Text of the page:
One of the main impetuses behind HB 168 is the sponsors’ realization and understanding that Ohio is falling behind its neighboring states when it comes to adult-use cannabis. As representative Casey Weinstein (D-Hudson), one of the primary sponsors of the bill, noted, “[i]t’s time for Ohio to act on this before we fall too much further behind our neighbors.”
HB 168 does more than just legalize adult-use cannabis, however. It also contains various social justice components. For instance, the bill would allow conviction records for prior cultivation and possession offenses to be expunged. Similarly, the bill would prevent arrests and convictions for possessing marijuana paraphernalia from appearing on an individual’s criminal record.
As with previously introduced adult-use legislation, HB 168 will almost certainly fail, as a Republican-dominated statehouse continues to show little interest (and, at times, downright hostility) towards adult-use cannabis.
Senate Bill 9
Recently introduced Senate Bill 9 would expand Ohio’s medical marijuana program by adding more permissible forms of medical marijuana and authorizing medical marijuana for additional medical uses. The bill would also create a new 13-member oversight commission to oversee the existing Division of Marijuana Control that currently oversees Ohio’s medical marijuana program.
Notably, Senate Bill 9 does nothing to change the status quo in Ohio, meaning if the legislation is passed, adult-use marijuana would still not be legal.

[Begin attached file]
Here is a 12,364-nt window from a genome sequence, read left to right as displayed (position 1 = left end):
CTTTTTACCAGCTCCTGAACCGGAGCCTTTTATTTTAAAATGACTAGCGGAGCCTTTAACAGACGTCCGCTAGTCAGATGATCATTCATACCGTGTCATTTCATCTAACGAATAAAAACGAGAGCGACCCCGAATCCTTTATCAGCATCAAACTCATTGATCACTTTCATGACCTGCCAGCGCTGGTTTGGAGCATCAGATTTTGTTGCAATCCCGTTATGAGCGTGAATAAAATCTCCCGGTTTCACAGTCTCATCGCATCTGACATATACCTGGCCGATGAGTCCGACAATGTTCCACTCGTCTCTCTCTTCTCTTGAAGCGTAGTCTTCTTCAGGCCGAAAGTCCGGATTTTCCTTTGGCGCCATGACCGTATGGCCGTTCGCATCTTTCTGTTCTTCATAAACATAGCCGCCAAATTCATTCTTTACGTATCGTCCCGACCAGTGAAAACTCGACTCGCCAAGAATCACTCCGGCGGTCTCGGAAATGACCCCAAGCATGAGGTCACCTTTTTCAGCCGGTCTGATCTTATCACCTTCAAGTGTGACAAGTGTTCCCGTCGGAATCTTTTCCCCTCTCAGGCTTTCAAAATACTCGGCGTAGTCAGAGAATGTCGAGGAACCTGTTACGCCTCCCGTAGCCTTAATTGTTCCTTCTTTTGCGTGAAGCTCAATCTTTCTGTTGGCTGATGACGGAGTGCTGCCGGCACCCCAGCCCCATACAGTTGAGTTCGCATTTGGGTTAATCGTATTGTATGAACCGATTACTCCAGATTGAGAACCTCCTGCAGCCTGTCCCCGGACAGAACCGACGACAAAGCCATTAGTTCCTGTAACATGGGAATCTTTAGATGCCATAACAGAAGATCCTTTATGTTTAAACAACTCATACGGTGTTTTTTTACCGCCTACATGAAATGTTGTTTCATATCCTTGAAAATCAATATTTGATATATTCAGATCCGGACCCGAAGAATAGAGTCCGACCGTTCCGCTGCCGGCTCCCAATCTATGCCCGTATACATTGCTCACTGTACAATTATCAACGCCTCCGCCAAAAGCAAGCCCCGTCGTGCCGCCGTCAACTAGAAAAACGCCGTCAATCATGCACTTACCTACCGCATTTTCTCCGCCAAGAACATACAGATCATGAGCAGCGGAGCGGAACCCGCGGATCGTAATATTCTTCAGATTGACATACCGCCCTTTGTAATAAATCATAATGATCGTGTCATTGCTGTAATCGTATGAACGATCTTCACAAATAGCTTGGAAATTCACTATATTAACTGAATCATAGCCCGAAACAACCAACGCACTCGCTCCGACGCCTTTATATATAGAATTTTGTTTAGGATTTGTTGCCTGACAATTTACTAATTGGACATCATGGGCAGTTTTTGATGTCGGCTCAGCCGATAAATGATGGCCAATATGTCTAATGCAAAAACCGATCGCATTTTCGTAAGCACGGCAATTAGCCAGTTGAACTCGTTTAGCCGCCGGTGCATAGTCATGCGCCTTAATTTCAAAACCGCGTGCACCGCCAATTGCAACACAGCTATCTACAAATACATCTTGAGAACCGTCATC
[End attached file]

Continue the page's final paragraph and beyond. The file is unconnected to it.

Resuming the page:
Coalition to Regulate Marijuana Like Alcohol
At the same time HB 168 was introduced, the Coalition to Regulate Marijuana Like Alcohol (the Coalition) is busy proceeding with a ballot initiative, which remains Ohio’s best bet for the legalization of adult-use cannabis.
As previously discussed, the ballot initiative would legalize and regulate the cultivation, manufacturing, and sale of cannabis for Ohioans 21 years and older. Like HB 168, the Coalition’s ballot initiative would impose a 10% sales tax on cannabis products. However, it would have higher possession limits – 2.5 ounces per person compared to HB 168’s just under 2 ounces.
The Coalition has until July 5 to obtain approximately 124,000 valid signatures from 44 of Ohio’s 88 counties. Assuming it meets that signature threshold, adult-use marijuana will be on the Ohio ballot come November.
Of note, under Ohio law, if the Coalition’s ballot initiative were to pass, it could conceivably be reversed by the Ohio legislature. While there are no explicit signs the Republican-dominated legislature would do so, it is also no secret that many of the top legislators, including Senate President Matt Huffman and Governor Mike DeWine, are against adult-use cannabis in Ohio.
The question of when and how Ohioans will legalize adult-use cannabis may be answered by ballot this fall. Yet, despite whether or not the Coalition’s ballot initiative – or, more unlikely, HB 168 – is ultimately successful in bringing adult-use cannabis to Ohio in 2023, there is no doubt that Ohio has begun to lay the groundwork to legalize adult-use cannabis in the near future.
New prospective marijuana licensees in the state of Ohio, cannabis-industry participants looking to expand to Ohio, and non-cannabis-related businesses who may be affected by these new laws – including, but not limited to, businesses that employ residents of the state, operate within other highly or federally regulated industries, and more – are well advised to keep abreast of the progress of these initiatives and begin preparing their new business entities, existing business organization and operations, and relevant policies and procedures to rapidly adapt to the changes that may be coming to Ohio this fall.